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25150: Hermantin(News) More spice for creole stew (fwd)
From: leonie hermantin <email@example.com>
Posted on Fri, May. 20, 2005
FORT LAUDERDALE FESTIVAL
More spice for creole stew
Group organizers seek to expand event's cultural base
BY DARRAN SIMON
When Eric Boucicaut moved his cultural arts organization from Haiti to South
Florida in 1997, he envisioned reaching more than just fellow Haitian
After building a base in the Haitian community, ACTION Foundation hopes to
appeal to other cultures during its first annual International Creole Fest
next week in Fort Lauderdale.
''The aim of the festival is to unite everyone from different Creole
cultures under one platform,'' said Boucicaut, president and founder of the
The outdoor fest, from May 28 to May 29 in Esplanade Park on the Riverwalk
in downtown, features art exhibits, restaurants and musicians playing Zouk,
Zydeco, Calypso and other genres. A forum on May 28 looks at the evolution
of Creole culture and globalization.
It will be the second time a celebration of Creole culture is held on the
Riverwalk in its 11-year history, said Susan Molnar, Fort Lauderdale's
outdoor event coordinator.
A Haitian Flag Day celebration was held in Huizenga Plaza in 2003, Molnar
Organizers hope the fest will educate South Floridians about the Creole
culture. ''Something beautiful is going to come out, and it's going to
create an awareness that we are all influenced by other cultures,''
Boucicaut said, adding, ``Most of the time, we are not aware of it.''
Creole is a language and culture born from the blending of European,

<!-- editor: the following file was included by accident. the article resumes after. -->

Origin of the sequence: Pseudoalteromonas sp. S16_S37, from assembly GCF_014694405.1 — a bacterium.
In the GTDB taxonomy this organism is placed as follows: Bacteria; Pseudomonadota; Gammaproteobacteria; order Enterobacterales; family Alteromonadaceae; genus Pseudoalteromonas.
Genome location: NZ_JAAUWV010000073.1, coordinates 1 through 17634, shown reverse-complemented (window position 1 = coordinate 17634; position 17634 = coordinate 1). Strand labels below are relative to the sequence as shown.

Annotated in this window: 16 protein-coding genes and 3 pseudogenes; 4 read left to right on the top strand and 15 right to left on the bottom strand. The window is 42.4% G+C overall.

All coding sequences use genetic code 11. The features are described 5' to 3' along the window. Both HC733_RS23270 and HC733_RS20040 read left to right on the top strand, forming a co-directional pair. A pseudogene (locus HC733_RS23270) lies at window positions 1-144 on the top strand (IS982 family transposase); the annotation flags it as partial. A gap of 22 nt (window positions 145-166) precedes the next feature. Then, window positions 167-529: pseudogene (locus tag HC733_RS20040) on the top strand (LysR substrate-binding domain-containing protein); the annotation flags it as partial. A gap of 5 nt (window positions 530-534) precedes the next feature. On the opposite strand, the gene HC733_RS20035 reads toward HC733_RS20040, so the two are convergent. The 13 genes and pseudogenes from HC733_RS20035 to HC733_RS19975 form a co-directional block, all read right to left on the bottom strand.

African, Indian, Amerindian and Asian cultures that started during days of
This year features regions with roots that are a mix of French and West
Organizers say 400,000 French-speaking Creole people live in South Florida
-- most of whom have Haitian roots.
Broward County, Fort Lauderdale and the Greater Fort Lauderdale Convention
and Visitors Bureau have all thrown their support behind the project.
Boucicaut hopes the fest can pump about $800,000 into the Fort Lauderdale
economy this year. Organizers want to draw more people to Fort Lauderdale
for cultural events, he said.
The fest ''provides a new avenue for different cultures to see and know
about Broward County,'' said Al Tucker, the visitors bureau vice president
of multicultural business development.
The bureau is marketing Broward as a multicultural tourist destination.
Blacks, Caribbeans and Hispanics are flocking here, skipping over urban hubs
for events from conventions to family reunions.
A second annual Creole Festival Internationale takes place this weekend in
Las Vegas. A nonprofit and the Clark County Parks and Community Services
sponsor the event.
Organizers of the Fort Lauderdale fest hope to expand it next year, building
on what they hope will be a success this year. ''Anything new is a
challenge,'' said Gina Dodard, ACTION's program director. ``We are doing all
we can to make it a success.''